Comics : The Superior Foes of Spider-Man #6

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This review was first published on: Dec 2013.

Background...

So where were we? Oh yeah, the new Sinister Six (minus Shocker, which actually makes only four) finally built up the gumption to attack the Owl’s base. As the new Beetle, Overdrive and Speed Demon all fought their way through hoards of thugs and monsters; Fred simply took the elevator and found what he was after – a painting of Dr. Doom’s face. Meanwhile Shocker, whom Fred pushed into the ocean, resurfaced and found the true head of Silvermane. Oh and Fred left the rest of his team behind to be killed by the Owl. Such a loveable loser, that Boomerang guy is.

In Detail...

"Trapped Like Rats"
The Superior Foes of Spider-Man #6
Feb 2014 : SM Spin-Off
Summary: Owl, Tombstone
Editor:  Tom Brennan
Writer:  Nick Spencer
Artist:  Steve Lieber
Lettering:  VC's Joe Caramagna
Colorist:  Rachelle Rosenberg
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Articles: Chameleon, Owl, Tombstone

The location is Citi Field, home of the New York Mets, and Fred is enjoying a date with the bartender he met back in Superior Foes of Spider-Man #4. The date between the former pitcher (now banned from baseball for life) and the long-time fan of the game isn’t going so well though. The bartender is deflecting all of Fred’s not-so-subtle advances. Things change however when the two find out that they both share a mutual distaste for a popular relief pitcher. Suddenly images of marriage, children birthed out of infidelity and cute cupidized versions of Shocker and Overdrive flood Fred’s mind. He’s in love.

Feeling as if his date went well, Fred waltzes home where the stolen Victor Von Doom painting hangs crookedly on his wall. As it turns out, all of Fred’s dealings with the new Sinister Six and the Chameleon were all lies just so that he could get his hands on this priceless painting and become insanely rich.

Meanwhile at the Owl’s base, the three captured members of the Sinister Six are being interrogated by Leland Owlsley himself. While both Overdrive and Speed Demon are cowering in fear, the Beetle is surprisingly confident. Over and over, she continues to tell the Owl that his best move is to let them all go. As a curious Owl ponders what exactly the Beetle thinks is going to save them, our villainous heroine secretly dials a number from behind her back.

Back at Fred’s apartment, a daydreaming Boomerang is awoken by his parole officer (former Beetle, Abner Jenkins). Abner has heard reports that a man dressed in a Boomerang outfit recently freed the captured members of the Sinister Six. Weaseling his way out of the accusation, Fred blames it on a Boomerang imposter. After finally getting rid of his pesky former partner, Fred is again bothered by a knock at the door. This time it’s the Chameleon who has almost certainly deduced the fact that he has been double crossed.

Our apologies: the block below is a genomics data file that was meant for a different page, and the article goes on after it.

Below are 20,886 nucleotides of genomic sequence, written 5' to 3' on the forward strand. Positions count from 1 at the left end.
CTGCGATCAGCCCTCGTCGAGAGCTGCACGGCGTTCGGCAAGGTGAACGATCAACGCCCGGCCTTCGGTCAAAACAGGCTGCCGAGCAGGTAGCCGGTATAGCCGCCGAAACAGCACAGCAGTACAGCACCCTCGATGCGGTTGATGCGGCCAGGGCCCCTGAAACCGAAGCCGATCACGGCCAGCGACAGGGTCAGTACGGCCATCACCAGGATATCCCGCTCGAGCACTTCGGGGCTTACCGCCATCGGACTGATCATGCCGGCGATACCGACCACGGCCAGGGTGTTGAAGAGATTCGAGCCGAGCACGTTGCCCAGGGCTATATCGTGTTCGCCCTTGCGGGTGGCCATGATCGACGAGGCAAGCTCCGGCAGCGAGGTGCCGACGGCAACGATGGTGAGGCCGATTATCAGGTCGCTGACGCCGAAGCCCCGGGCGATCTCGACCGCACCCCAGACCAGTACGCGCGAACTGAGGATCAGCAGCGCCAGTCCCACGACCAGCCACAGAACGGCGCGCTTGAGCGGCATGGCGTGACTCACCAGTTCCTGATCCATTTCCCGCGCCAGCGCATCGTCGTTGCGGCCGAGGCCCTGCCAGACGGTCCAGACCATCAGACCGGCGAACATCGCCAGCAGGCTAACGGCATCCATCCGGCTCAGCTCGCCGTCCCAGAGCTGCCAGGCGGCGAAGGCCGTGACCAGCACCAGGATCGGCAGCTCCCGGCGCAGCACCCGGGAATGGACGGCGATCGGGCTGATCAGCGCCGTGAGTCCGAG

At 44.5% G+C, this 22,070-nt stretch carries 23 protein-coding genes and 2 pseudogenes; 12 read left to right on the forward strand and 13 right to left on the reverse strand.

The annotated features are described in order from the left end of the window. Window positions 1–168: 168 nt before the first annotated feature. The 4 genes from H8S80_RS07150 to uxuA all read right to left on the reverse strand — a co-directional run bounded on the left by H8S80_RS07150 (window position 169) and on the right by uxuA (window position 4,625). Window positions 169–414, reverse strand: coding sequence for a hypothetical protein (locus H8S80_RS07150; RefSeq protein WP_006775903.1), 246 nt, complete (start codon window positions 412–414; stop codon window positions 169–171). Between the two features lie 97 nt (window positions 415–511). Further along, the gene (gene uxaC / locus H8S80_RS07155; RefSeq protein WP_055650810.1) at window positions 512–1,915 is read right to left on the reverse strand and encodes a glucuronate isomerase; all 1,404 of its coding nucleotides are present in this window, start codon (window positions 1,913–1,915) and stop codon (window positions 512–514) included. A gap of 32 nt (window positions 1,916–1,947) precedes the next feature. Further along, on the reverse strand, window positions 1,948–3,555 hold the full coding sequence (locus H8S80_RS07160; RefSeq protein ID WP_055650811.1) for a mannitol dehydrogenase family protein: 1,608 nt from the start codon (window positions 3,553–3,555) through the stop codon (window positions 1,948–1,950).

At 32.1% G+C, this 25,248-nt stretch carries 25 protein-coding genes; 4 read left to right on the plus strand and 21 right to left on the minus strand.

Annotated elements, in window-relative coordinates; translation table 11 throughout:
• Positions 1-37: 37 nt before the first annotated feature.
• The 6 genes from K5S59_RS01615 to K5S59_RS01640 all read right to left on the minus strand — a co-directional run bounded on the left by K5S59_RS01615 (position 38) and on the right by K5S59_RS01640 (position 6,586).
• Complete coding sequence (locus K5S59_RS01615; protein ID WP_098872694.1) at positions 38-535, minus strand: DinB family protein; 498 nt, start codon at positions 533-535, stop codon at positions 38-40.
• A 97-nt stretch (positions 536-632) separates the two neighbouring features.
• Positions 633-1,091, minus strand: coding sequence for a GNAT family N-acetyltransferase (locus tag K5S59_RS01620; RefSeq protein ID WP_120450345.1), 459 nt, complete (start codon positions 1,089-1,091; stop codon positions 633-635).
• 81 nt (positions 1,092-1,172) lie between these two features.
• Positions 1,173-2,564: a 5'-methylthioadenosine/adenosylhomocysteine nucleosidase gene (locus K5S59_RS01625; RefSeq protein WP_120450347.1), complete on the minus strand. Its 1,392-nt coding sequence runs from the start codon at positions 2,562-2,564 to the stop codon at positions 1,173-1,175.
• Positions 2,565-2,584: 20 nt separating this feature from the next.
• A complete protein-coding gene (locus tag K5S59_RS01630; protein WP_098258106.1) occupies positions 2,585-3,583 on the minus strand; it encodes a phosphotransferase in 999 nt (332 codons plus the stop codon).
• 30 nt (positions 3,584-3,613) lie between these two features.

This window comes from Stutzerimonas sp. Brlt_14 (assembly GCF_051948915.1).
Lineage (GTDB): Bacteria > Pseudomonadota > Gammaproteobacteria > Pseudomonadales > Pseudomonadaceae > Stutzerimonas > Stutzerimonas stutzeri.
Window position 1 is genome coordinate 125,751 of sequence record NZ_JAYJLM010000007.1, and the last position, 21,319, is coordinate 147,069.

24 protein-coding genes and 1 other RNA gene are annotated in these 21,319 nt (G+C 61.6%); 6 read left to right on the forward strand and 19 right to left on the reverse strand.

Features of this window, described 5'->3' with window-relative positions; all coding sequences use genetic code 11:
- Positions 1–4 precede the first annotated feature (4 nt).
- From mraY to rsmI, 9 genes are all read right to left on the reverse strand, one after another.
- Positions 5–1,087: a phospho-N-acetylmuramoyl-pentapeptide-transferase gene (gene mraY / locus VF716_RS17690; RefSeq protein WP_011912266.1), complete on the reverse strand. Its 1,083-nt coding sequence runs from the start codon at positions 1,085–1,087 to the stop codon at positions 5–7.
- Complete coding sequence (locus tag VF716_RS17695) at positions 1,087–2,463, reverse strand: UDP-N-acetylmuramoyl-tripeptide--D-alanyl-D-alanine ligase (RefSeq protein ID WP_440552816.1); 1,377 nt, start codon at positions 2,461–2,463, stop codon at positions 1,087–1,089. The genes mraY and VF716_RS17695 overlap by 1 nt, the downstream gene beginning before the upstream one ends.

Back at Owl’s hideout, the cat and mouse game between the Owl and the Beetle comes to an explosive conclusion. Just as the Owl reveals that it is a painting and not the head of Silvermane that was stolen from his layer, a huge explosion rocks Owl’s compound. Appearing from the giant hole in the wall is a towering albino gangster with a flattop haircut.

”Who wants to tell what the hell’s going on here?!” shouts Tombstone.

”I can explain everything,” says the Beetle as she takes off her mask. “Hi, daddy.”

In General...

So the Beetle's dad is Tombstone, eh? I didn't see that one coming.

I do love the fact that Tombstone gets thrown into the fray here, but what I love more is that Nick Spencer is finally fleshing out the new Beetle’s character. She was the one member of the new Sinister Six that we knew next to nothing about, and now (with this reveal) she may end up being the most interesting character in the book. Suddenly Boomerang, who will almost certainly face the wrath of his former teammates for double crossing them, will have a lot more to worry about than just the hapless crew he left behind.

Steve Lieber’s playful artwork has been perfect for this book from issue one, and this issue is no exception. His full page daydream sequence, in which Fred imagines growing old with the bartender, is fabulous. The whole retelling of the legend behind Doom’s painting is brilliant too. It’s that kind of whimsical storytelling that sets this series apart from anything that Marvel is putting on the stands right now (that includes Hawkeye).

A lot of people, myself included, thought that this series would not last long. An entire ongoing title based around five b-list villains, how is that even going to work? From the beginning though, Spencer and Lieber have taken this fun concept and ran with it. They’ve breathed new life into old characters and have kept us interested in the atypical story of Boomerang, Shocker, Speed Demon, Overdrive and Janice Lincoln. Who'da thunk?

Overall Rating...

Boomerang is generally unlikable. He’s screwed over everyone and constantly thinks of no one but himself. Despite all of that, I’m still rooting for this guy and am generally worried about what’s going to happen to him next. Either that’s good storytelling or I have a scary knack of cheering for horrible people.